A career in the armed forces often brings with it a higher risk of injury than most other professions. Some injuries are minor and won’t affect you for the rest of your life, however there are also a range of injuries that can be life-changing. If you suffer an injury whilst employed as part of the military, you might be able to claim compensation for how it has affected you, particularly if the injury came about as a direct result of your employer’s negligence.
Types of injuries commonly suffered by military personnel
There are multiple types of injuries that employees in any of the British armed forces could suffer whilst at work. These injuries range from mild to severe but can all have a life-changing impact on anyone who suffers them. Hearing loss is a very common injury for military personnel, for example. It can occur as a result of exposure to loud noise in training or combat situations and can be caused by one loud noise or multiple loud noises over an extended period of time. Although hearing loss in the military may not seem serious, it can affect your ability to work as well as your life at home.
Non-freezing cold injuries like trench foot are also extremely common in the military. Again, this might not seem like a huge deal, but these types of injuries can lead to serious illness and can, in severe cases, result in limb amputation being necessary. (Note: if this has happened to you, you could pursue a military amputation claim.) Trench foot occurs due to exposure to damp and cold conditions, which can be experienced in training or combat. Although sometimes these conditions are unavoidable, the armed forces have a responsibility to protect all employees from them by providing proper footwear and sanitary living conditions.
Other injuries you could suffer as a member of the British armed forces include:
- Sports injuries
- Road traffic accidents
- Fire and chemical incidents
- Criminal injuries
- Parachuting accidents
- Injuries caused by exposure to harmful substances
- Injuries caused by faulty machinery
It is usually possible to pursue a military accident claim for yourself or a member of your family who passed away due to one of the above Of course, there are limits and rules that apply to making a claim, so you should always consult a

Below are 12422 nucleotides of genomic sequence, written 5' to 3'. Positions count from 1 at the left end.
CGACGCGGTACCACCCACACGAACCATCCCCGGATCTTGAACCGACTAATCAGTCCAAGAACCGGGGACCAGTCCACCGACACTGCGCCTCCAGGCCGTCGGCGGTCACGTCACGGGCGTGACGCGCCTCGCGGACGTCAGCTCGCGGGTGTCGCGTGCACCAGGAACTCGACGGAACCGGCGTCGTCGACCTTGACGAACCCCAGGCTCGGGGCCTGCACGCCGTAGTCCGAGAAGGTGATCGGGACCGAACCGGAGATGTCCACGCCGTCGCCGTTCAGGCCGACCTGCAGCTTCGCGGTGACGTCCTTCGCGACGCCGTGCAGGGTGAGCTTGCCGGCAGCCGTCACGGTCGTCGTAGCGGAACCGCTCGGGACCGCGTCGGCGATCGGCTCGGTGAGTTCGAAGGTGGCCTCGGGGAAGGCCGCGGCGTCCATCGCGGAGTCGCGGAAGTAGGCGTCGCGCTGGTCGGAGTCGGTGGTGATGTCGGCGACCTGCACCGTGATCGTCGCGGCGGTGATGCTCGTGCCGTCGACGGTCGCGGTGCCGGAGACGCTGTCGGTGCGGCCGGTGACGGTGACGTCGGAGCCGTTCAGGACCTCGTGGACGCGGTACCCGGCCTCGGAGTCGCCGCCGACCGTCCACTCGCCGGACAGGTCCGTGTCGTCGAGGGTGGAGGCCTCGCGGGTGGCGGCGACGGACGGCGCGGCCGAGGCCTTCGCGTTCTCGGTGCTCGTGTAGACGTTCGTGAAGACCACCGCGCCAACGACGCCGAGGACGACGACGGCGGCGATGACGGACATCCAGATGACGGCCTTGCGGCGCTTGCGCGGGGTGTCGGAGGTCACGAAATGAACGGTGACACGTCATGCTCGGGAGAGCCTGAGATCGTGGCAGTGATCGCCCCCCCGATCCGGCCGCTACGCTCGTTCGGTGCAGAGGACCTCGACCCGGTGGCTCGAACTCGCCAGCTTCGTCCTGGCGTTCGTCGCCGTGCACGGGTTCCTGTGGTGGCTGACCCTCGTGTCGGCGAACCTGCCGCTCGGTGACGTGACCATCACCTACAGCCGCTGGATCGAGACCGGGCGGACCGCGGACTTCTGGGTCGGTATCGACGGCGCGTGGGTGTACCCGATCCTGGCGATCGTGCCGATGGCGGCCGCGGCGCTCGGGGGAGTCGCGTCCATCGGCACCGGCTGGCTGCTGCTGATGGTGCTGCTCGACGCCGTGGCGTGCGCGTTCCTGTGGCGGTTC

Limits to making armed forces injury claims
Armed forces injury claims come with limitations, as all other legal claims do. There are time limits for armed forces injury claims which depend on where the accident happened, the age of the person it happened to, and who is claiming. The rules are as follows:
- If the accident happens to an adult in England or Wales, they have three years from the date of the accident or the date they discovered the injury/condition to make a claim
- If the accident happens to a minor (under 18) in England or Wales, the three year period begins on the date of their 18th birthday
- If the accident occurs on a boat or in the air, they have two years to make a claim
- If the accident happens outside of England or Wales, the time limit depends on which country it occurred in
- If the incident is deemed to be a criminal injury, the person can claim under one of two schemes (CICA or CICO), and must make a claim within two years of the incident
- If a claim is being pursued by a relative following the death of a military employee, the relative has three years from the date of death
As well as there being time limits to making a claim, there is also one main rule of thumb. This is that a claim can only be pursued if the injury is due to an act of negligence on the part of the British military. This essentially means that claims cannot be pursued if the injury occurred simply due to the nature of the roles in the armed forces.
What to do if you’ve suffered an injury whilst in the military
Armed forces injury claims are in place to help those who have suffered unjustly, whether they have been injured themselves or a loved one has passed away. If you or a loved one has suffered an injury in the military due to negligence, you should seek legal advice as soon as possible. This is especially important if the injury or death occurred overseas due to the differing time limits for bringing a claim in different countries across the world.